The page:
New York sets its sights on extending the benefits of the city's burgeoning start-up ecosystem.
The world's most famous museum has opened a relatively modest satellite campus in a former industrial town.
Jonas Eliasson of Stockholm explains, with great clarity, why congestion pricing clears rush-hour roads.
This one should have been invented a while ago.
The Russian resort town gears up for next year's Winter Games.
Propaganda theme parks, faux-Manhattan skylines, and more.
A 40-by-60 foot map is helping organizers plot parade routes, choose muster locations, everything.
The super storm may not have stopped companies from hiring, but it did wreak havoc with people's ability to get to their jobs.
Pollution and illegal dumping have destroyed area farms, creating a kind of anti-locavore movement.
The app - complete with voice-guided turn-by-turn directions - is now available for the iPhone.
Metros with strong job growth, low vacancy rates and low foreclosure inventory.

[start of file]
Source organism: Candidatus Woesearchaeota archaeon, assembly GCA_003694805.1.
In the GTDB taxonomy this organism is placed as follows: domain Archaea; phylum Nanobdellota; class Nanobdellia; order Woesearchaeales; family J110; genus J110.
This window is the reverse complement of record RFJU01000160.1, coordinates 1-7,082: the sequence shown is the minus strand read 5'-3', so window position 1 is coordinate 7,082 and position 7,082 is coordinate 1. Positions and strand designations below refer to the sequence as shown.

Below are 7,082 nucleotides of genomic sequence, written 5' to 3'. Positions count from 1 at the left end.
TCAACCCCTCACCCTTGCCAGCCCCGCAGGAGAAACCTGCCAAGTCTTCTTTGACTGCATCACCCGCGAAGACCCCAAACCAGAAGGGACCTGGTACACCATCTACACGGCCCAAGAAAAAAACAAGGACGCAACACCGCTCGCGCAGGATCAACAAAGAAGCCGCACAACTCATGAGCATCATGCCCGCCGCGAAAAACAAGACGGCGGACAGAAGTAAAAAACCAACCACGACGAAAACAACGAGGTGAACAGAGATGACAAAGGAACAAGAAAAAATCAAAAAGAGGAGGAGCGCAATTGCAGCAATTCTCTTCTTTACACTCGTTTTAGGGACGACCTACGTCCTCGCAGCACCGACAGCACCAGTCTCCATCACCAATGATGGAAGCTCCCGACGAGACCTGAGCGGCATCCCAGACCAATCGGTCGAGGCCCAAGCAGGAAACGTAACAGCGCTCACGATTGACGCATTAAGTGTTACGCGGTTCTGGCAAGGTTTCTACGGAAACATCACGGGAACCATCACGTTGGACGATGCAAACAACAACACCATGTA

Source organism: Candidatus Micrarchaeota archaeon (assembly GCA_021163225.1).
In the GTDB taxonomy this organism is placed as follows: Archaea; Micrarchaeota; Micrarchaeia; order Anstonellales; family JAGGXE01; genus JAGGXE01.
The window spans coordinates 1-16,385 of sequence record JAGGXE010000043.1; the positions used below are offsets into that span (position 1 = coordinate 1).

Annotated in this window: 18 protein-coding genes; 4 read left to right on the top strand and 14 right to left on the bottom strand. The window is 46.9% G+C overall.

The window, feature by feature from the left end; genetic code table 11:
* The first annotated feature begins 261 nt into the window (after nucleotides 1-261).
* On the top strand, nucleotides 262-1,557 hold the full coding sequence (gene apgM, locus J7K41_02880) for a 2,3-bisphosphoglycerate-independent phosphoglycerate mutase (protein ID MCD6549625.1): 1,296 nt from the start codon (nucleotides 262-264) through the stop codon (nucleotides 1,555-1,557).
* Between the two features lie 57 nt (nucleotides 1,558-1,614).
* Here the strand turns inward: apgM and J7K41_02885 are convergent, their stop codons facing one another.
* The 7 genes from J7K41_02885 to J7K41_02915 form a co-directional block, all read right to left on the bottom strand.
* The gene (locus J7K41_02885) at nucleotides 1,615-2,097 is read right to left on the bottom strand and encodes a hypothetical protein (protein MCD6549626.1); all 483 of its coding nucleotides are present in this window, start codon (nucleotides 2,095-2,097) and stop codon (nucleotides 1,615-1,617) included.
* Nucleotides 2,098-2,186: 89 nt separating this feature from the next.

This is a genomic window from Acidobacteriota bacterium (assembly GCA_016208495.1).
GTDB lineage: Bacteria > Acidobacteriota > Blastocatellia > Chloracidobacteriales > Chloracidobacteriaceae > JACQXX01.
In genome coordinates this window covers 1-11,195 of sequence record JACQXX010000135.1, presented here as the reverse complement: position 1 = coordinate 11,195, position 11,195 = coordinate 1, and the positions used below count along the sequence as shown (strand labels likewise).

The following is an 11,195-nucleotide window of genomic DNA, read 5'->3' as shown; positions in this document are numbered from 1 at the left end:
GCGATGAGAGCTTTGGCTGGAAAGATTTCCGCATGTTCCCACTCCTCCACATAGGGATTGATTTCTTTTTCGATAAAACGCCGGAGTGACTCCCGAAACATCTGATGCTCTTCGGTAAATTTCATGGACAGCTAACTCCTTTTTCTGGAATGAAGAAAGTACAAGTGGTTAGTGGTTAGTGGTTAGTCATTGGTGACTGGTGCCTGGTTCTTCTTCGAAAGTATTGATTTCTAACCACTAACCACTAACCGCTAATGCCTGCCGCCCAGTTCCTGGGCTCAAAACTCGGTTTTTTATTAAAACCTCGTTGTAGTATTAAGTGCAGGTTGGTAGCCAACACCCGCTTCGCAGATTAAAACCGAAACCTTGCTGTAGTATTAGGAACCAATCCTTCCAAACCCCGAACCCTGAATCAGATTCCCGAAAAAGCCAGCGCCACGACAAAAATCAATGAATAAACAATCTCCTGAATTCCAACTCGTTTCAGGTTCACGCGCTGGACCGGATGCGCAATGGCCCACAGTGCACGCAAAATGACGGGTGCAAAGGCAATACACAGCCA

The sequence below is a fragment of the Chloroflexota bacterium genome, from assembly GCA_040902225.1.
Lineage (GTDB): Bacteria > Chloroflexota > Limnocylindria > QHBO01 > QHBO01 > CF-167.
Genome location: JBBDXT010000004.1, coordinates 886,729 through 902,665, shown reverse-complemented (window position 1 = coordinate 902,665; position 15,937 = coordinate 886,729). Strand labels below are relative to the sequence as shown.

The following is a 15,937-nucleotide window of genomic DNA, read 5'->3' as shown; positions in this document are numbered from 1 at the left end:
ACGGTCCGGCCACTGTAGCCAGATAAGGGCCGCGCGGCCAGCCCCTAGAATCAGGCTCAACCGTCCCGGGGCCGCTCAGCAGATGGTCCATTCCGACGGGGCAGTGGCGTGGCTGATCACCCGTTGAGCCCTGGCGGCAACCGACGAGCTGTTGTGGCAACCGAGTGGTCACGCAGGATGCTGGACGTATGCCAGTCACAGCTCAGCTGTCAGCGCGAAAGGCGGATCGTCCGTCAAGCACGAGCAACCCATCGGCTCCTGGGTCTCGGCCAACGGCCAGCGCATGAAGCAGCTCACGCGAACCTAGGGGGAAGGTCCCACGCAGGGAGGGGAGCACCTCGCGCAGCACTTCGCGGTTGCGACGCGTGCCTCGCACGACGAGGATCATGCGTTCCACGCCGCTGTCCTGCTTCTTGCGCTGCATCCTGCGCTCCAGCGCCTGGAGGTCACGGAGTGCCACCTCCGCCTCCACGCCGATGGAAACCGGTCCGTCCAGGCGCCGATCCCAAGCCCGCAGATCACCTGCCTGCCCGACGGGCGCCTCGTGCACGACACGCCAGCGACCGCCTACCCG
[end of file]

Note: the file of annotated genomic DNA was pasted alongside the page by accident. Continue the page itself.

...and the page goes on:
Also, Albuquerque is left vulnerable after outlawing barbed wire and a British ice cream-truck driver who rocked too hard is shut down.
An expert explains why light pollution won't totally destroy 2012's final and most dazzling space show.
And other metrophors.
Charles O'Rear takes us back to the early days of America's passenger rail service.
A follow-up on our analysis of The New York Times series on state and local incentives to business.
Season's Greetings from a bicycle geek.
The largest iceberg breakup ever caught on film.
A design firm stitched together 7 distinct buildings of different eras and styles, creating a mixed-use complex in the heart of Pittsburgh.